Schmallenberg Virus is a disease that affects cattle and sheep, which causes the birth of malformed calves and lambs.
This disease was first identified as late as 2011 in Germany so there is still much to learn about the disease.
What are the symptoms
The symptoms of Schmallenberg Virus are abortion and stillbirth in ruminants and malformation of offspring.
Telltale signs include bent limbs, fixed joints, stiff necks, curved spines, and shortened lower jaws.
Additionally, it can have a detrimental effect on the nervous system of the calf. Conditions like blindness, ataxia, recumbency, inability for suck, fits and ‘dummy’ calves can result.
In adult cattle, it presents as fever, reduced milk yield, inappetence, loss of body condition and, diarrhoea.
If this virus manifests in adult cattle, they can develop a fever and their milk will drop. It can occur as a congenital malformation in newborn or aborted animals.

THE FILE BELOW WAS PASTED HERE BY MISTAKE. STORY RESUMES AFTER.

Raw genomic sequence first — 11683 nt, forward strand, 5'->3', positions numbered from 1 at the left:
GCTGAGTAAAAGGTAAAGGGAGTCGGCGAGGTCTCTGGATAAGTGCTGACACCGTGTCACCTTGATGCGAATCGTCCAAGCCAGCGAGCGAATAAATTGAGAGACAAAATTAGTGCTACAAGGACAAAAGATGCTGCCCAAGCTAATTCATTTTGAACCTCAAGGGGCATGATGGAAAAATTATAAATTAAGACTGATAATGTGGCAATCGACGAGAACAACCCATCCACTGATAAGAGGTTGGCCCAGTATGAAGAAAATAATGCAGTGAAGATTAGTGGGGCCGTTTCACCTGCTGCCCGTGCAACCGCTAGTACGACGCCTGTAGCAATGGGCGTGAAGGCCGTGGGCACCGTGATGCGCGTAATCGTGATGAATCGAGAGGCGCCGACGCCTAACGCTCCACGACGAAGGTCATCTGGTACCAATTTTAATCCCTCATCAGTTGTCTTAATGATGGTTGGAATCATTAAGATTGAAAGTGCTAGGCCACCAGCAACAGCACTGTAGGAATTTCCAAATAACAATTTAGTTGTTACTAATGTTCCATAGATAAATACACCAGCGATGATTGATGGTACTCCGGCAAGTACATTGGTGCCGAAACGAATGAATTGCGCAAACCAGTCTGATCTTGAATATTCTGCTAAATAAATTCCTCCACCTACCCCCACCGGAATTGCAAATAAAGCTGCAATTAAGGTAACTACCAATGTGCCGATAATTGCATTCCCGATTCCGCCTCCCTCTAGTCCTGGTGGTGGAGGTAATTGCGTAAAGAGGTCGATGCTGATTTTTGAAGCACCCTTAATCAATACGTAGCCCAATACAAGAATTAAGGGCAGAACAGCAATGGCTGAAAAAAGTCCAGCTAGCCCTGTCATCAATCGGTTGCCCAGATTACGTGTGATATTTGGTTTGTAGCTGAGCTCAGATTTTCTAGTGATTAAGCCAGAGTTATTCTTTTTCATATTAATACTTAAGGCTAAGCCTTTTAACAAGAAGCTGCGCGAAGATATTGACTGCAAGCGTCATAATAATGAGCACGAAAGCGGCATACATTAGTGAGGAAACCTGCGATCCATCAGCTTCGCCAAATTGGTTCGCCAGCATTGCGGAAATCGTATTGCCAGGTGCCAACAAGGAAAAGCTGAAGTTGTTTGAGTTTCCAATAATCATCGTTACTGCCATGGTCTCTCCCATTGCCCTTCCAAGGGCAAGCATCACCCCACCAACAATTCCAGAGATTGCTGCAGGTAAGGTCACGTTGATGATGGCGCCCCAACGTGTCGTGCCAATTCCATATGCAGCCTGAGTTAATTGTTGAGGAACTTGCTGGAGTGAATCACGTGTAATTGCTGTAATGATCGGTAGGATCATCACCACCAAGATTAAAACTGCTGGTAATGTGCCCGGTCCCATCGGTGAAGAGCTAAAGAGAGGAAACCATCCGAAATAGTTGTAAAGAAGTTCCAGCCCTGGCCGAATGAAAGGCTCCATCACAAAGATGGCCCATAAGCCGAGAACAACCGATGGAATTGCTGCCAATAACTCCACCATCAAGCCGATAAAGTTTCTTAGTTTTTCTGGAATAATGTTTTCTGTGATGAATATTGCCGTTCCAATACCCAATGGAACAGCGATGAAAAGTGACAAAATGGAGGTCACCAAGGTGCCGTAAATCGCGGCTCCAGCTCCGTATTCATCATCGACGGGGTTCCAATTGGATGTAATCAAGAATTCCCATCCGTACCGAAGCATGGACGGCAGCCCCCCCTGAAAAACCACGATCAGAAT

How is it transmitted
Schmallenberg Virus is transmitted through infected midge and mosquito bites. It cannot be transmitted from animal to animal, apart from maternal transmission from mother to offspring in utero.
How is it cured/treated
There is no treatment currently available for this disease.
There is a vaccine available but it is not currently available in Ireland as it was discontinued due to lack of demand here in recent years.
How is it prevented
Watch out for what cattle you’re importing to your herd.
You can use insecticides to kill and repel the midges that carry the disease from going near your herd. If you do use them, observe a withdrawal period prior to presenting any animals onto the food chain.
Ensure calving is humane
If your calf makes it to term, Schmallenberg Virus can still be devastating, and calf malformations have the potential to cause a difficult calving.
If you aren’t expecting a Schmallenberg calf, equipping the Moocall calving sensor means you will be down and ready to assist the calving to ensure maximum animal welfare.